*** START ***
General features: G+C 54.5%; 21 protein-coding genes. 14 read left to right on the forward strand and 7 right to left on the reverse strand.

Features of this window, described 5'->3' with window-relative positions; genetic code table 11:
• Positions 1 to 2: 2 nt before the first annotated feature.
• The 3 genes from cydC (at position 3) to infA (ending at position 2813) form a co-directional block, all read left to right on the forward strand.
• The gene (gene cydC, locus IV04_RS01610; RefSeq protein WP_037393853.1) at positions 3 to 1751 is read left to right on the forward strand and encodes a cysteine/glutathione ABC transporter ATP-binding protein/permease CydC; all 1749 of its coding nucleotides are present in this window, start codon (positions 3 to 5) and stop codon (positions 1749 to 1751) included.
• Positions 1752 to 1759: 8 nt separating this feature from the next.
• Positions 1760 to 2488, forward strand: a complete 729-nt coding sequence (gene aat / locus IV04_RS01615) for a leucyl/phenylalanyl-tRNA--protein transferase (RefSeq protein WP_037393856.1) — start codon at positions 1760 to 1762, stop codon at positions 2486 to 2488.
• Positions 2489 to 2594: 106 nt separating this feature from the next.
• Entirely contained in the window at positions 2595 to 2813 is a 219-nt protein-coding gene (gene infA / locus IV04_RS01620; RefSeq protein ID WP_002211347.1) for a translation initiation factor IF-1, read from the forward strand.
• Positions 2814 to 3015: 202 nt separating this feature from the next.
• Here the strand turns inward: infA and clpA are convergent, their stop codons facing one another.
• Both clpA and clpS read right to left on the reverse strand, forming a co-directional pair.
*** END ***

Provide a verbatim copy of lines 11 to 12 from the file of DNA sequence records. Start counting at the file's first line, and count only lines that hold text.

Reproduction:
• Here the strand turns inward: infA and clpA are convergent, their stop codons facing one another.
• Both clpA and clpS read right to left on the reverse strand, forming a co-directional pair.